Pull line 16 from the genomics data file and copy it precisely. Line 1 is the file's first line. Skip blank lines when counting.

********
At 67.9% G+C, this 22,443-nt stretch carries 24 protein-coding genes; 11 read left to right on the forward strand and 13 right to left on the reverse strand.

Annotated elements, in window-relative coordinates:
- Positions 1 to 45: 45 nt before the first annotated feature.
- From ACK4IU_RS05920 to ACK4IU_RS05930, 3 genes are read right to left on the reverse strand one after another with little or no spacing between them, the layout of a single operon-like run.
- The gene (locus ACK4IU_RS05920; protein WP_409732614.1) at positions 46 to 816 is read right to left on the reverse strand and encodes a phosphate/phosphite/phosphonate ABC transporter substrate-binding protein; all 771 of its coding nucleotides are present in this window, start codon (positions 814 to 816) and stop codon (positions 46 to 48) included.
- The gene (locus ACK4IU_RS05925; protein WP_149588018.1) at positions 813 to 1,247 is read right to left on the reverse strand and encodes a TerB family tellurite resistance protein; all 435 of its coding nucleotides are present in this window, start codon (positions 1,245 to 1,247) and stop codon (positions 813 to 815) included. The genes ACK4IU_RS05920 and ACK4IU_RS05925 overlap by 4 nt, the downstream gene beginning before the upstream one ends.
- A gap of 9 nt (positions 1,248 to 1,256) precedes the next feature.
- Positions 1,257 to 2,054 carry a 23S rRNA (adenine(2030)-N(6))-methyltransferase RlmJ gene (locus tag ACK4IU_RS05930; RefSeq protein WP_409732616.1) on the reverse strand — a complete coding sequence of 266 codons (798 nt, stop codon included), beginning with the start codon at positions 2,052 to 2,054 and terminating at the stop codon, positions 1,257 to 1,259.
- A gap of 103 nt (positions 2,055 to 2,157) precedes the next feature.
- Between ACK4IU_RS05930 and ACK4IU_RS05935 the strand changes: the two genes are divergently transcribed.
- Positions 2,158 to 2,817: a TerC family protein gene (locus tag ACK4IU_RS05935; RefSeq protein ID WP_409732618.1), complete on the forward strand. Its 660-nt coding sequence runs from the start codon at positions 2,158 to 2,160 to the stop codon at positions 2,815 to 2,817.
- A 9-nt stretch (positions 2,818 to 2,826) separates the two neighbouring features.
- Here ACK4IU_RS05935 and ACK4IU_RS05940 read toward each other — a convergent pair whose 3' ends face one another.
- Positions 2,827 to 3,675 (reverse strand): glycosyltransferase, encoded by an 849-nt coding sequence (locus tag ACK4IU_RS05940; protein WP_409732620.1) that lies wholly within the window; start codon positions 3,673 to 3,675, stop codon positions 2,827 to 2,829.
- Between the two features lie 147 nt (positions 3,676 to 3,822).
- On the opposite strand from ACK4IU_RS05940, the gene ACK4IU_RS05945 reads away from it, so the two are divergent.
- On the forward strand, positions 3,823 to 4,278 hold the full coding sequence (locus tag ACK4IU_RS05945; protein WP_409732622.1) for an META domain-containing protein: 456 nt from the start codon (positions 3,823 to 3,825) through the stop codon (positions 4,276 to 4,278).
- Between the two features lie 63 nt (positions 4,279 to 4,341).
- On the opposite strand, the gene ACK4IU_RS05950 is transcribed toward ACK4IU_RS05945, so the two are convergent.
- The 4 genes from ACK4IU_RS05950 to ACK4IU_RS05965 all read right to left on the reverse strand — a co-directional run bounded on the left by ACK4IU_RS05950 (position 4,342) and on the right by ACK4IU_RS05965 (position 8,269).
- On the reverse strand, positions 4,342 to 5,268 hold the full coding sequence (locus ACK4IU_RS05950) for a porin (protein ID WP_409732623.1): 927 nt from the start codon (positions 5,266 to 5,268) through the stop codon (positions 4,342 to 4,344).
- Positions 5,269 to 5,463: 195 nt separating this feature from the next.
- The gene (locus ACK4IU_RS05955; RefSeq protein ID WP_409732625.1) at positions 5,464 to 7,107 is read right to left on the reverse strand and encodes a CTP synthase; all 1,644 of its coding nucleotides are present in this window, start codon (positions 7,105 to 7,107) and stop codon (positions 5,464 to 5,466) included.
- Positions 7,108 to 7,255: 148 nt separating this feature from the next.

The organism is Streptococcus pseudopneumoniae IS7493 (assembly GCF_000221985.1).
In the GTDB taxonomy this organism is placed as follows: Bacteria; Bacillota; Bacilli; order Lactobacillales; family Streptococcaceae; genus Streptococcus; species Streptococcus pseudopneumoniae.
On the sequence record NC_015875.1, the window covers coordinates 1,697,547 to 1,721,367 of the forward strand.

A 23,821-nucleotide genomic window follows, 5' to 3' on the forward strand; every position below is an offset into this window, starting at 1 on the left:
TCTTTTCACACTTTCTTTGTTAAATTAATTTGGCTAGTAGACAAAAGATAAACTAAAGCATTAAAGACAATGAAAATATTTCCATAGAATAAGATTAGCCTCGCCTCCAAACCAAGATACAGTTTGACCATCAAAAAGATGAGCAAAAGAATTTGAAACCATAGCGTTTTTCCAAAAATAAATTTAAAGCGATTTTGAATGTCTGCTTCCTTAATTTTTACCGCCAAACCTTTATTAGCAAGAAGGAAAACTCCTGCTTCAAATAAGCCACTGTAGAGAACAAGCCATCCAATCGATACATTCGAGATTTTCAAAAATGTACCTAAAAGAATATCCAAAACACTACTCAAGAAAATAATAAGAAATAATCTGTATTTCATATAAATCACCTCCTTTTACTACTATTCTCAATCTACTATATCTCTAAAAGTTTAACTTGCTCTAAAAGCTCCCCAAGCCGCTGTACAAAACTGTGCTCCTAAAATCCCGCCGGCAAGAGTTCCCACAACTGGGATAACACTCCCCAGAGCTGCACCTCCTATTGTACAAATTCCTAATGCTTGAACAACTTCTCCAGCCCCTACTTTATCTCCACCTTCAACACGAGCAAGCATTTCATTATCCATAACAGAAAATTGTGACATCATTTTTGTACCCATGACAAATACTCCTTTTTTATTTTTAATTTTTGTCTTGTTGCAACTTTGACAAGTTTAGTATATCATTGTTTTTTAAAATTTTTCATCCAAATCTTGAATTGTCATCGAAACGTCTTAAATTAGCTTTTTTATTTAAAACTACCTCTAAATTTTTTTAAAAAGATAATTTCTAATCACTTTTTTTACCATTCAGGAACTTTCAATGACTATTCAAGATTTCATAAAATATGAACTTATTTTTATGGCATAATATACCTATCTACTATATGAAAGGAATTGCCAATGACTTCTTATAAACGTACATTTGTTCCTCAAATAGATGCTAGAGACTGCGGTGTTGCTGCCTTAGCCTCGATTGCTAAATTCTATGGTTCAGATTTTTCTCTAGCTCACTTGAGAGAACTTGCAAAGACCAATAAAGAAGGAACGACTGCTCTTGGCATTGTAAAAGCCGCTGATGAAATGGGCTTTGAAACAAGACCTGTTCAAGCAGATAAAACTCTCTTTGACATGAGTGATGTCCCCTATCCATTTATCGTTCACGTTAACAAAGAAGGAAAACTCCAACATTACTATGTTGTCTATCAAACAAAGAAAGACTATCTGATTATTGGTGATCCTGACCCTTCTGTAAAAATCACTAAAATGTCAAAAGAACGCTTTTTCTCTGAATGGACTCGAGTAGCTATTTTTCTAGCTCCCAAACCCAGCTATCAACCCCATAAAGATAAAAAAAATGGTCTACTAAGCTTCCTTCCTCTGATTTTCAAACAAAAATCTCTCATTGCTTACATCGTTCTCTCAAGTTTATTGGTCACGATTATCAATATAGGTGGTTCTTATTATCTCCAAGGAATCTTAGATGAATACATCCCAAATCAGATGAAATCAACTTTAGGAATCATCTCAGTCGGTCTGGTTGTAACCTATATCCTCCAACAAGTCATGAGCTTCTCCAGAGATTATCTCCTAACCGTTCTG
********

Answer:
- On the opposite strand from ACK4IU_RS05940, the gene ACK4IU_RS05945 reads away from it, so the two are divergent.